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Dunes and rugged sandstone coastline, Royal National Park (photo source: Megan Rowlatt)

I was privileged this morning to give a talk on Sydney beaches to the Probus Club at Souths Juniors. I love talking to these groups of retired folk, makes me feel young! And to venture into Rabbito territory, well that is another story for an old Easts/Rooster fan.

In these talks I love to tell the story of quartz and how we on the east coast are blessed with the presence of that mineral on our beaches and in our dunes.

Quartz is the second most abundant  mineral in the Earth’s continental crust after feldspar. It has the chemical composition of silicon dioxide and is found in different types of rocks. It is a very common component of sand grains. Although colourless in its pure form, it often contains impurities within its crystal lattice, such as iron oxide giving grains of quartz sand a slight yellow or golden tinge.

We can trace back the presence of quartz sand on our beaches to the opening of the Tasman Sea as a result of  sea floor spreading 60 to 80 million years ago. The result of this major tectonic event was what is called an asymmetrical rift with the Eastern Highlands being reactivated in elevation thus allowing east flowing rivers to incise and cut through the exposed continental margin. The other side of the rift drifted away to the east leaving a deep 3000-4000 metre basin, otherwise known as the ditch, separating us from what later become the shaky isles of New Zealand. Our side for the most part remained relative stable in tectonic terms, hence the application of the term passive continental margin to the east coast and highlands. Over time this margin slowly subsided allowing sea level to rise towards its present level.

Rivers draining the margin in years following the cessation of rifting cut into ancient igneous, sedimentary and metamorphic rocks all containing different proportions of quartz. Some of the sedimentary sequences were very rich in this mineral such as those in the Sydney Basin, for instance the Hawkesbury Sandstone. The rivers had many millions of years to deposit sediment on the continental shelf. Coarser grains were made available for reworking by waves and this is where the next part of the story begins.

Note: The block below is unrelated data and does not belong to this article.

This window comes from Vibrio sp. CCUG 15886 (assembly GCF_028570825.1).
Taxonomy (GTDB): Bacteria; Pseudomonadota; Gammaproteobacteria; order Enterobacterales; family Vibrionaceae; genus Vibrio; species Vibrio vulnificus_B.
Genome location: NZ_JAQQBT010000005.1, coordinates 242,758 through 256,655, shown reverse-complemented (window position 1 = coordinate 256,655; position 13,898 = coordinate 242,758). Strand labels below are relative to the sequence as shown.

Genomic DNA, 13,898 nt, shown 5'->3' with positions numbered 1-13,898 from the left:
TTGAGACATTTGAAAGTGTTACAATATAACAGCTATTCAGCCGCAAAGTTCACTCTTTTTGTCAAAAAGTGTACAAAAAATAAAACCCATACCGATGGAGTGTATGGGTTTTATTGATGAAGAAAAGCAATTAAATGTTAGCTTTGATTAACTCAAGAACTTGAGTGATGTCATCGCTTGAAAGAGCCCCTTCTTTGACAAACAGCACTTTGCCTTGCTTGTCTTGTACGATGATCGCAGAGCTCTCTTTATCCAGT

As continents drifted apart and Australia broke away from Antarctica, the Southern Ocean was formed. This allowed for winds in these seas to drive waves from west to east and with storms up the Tasman Sea. The resulting swell and storm waves active on the continental shelf ground away the sands deposited by rivers. Two things happened: first, at lower sea levels than the present much of the sand was shunted northwards helping to create the great sand islands of southern Queensland. This long-lasting process has allowed Queenslanders to claim sand rights over their more deprived southern cousins when those cousins put obstacles in the way like training walls at the Tweed. Second, all the grinding action by waves reduced softer minerals to a finer fraction that was washed further seawards leaving behind the hard minerals like quartz and those less common heavy minerals such as rutile and zircon.

What we now see is the product of these processes operating across a continental shelf for millions of years since the Tasman Sea was formed. Unlike many coasts, there has been sufficient time to remove soft minerals and sufficient wave energy to do the grinding. Look at the grains under microscope and you will see how many are rounded. Look at similar size grains in the upper reaches of coastal rivers and you will notice how much sharper and more angular are their features. Peter Roy was one of the first to understand the significance of these differences back in the 70s. I am deeply indebted to him for his insights on these processes.

Compare these coastal sands of ours with those of New Zealand, Hawaii, California, UK, Mexico, Japan and the Mediterranean. By comparison, the sands of those places are mixed in colour, some say they look “dirty”. But they are the result of less time and less energy to remove softer sand sized minerals. Our east coast has been fortunate in so many ways to help provide the basis for its wonderful coastal lifestyle, but never let us forget the foundation for that coastal beauty and pleasure rests with its geology in allowing the formation over time of quartz sand beaches and dunes.

– words by Prof. Bruce Thom